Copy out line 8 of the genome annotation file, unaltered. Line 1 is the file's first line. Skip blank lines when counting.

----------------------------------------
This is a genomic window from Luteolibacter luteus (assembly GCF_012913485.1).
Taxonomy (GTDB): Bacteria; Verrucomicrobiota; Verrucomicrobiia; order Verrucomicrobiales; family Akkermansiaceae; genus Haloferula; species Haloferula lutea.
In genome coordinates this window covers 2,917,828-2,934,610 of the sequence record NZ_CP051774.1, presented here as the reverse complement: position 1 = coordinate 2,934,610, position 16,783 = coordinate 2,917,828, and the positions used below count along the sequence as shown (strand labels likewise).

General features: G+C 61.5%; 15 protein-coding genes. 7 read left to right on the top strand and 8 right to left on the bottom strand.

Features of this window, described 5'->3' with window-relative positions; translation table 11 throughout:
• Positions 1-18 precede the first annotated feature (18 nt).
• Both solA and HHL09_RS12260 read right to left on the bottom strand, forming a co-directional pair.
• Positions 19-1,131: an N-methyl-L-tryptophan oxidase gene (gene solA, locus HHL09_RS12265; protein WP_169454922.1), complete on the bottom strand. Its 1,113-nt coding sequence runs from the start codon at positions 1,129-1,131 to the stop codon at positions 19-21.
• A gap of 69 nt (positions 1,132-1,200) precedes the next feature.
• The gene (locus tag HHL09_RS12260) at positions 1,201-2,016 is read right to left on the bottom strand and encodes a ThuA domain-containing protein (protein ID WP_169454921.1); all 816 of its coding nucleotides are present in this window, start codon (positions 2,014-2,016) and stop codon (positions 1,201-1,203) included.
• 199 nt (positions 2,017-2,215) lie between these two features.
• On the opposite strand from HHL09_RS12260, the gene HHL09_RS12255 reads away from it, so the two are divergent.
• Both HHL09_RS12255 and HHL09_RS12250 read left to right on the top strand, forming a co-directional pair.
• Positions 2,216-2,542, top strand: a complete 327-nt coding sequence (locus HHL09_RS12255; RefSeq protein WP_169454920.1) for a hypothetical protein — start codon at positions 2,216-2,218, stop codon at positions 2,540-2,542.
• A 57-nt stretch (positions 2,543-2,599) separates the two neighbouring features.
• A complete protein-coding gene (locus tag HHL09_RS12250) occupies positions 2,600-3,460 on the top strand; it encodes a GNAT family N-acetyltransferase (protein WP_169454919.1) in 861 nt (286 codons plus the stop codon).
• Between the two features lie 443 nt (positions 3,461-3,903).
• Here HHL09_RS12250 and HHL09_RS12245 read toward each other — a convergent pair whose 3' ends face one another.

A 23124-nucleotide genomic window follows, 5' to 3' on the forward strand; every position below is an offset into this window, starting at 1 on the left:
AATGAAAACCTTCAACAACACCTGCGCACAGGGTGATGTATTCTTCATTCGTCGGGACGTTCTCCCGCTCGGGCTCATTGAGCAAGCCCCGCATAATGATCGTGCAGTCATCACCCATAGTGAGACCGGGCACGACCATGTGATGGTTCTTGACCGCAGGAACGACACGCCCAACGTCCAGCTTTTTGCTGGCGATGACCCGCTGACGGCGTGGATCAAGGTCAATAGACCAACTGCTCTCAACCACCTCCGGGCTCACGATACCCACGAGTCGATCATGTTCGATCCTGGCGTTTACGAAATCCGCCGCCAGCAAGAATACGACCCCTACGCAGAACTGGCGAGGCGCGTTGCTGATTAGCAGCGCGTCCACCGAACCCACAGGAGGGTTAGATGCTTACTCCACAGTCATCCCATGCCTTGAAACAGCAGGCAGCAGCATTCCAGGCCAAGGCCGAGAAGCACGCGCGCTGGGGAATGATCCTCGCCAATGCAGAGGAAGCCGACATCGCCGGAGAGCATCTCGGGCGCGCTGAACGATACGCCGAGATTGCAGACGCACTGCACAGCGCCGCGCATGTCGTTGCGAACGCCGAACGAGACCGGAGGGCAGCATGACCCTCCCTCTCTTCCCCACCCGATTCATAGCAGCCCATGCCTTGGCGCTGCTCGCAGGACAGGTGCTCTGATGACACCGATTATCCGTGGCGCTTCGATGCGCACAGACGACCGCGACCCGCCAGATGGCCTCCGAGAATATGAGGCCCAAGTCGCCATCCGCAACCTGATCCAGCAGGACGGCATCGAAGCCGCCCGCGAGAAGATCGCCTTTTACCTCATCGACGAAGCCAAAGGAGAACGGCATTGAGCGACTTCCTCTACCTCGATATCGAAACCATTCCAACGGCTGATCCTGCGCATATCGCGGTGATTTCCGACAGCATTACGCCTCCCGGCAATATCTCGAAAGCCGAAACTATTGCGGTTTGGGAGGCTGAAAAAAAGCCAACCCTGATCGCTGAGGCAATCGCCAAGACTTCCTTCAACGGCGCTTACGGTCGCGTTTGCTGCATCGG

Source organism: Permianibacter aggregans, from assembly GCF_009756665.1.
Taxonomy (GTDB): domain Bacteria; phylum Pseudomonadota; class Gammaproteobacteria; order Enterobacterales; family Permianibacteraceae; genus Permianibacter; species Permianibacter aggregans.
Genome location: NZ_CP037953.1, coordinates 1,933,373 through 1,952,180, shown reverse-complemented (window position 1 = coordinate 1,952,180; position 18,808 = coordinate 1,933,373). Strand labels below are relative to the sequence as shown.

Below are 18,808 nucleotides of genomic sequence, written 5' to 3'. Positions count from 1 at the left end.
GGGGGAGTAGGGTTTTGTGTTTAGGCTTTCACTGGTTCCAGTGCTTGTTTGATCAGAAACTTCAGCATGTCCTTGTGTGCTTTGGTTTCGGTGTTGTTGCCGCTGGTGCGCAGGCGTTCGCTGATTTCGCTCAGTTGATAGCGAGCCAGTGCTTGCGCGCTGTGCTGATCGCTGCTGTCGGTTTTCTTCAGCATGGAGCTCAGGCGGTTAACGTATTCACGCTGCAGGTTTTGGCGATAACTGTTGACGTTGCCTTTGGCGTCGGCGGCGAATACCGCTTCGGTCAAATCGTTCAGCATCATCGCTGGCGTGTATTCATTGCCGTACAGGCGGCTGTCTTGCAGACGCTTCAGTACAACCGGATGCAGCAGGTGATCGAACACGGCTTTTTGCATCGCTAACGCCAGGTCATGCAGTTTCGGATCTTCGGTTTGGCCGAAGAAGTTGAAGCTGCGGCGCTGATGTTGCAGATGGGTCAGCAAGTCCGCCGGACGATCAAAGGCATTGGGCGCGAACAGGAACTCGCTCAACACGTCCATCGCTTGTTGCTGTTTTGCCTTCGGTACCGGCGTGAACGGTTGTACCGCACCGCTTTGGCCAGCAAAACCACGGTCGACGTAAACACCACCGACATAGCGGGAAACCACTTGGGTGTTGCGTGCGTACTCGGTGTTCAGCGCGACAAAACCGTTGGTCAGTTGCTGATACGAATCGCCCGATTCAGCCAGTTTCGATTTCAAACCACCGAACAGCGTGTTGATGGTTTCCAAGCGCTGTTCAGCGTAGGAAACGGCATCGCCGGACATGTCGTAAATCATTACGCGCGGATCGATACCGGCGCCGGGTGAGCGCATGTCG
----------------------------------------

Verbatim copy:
• Positions 19-1,131: an N-methyl-L-tryptophan oxidase gene (gene solA, locus HHL09_RS12265; protein WP_169454922.1), complete on the bottom strand. Its 1,113-nt coding sequence runs from the start codon at positions 1,129-1,131 to the stop codon at positions 19-21.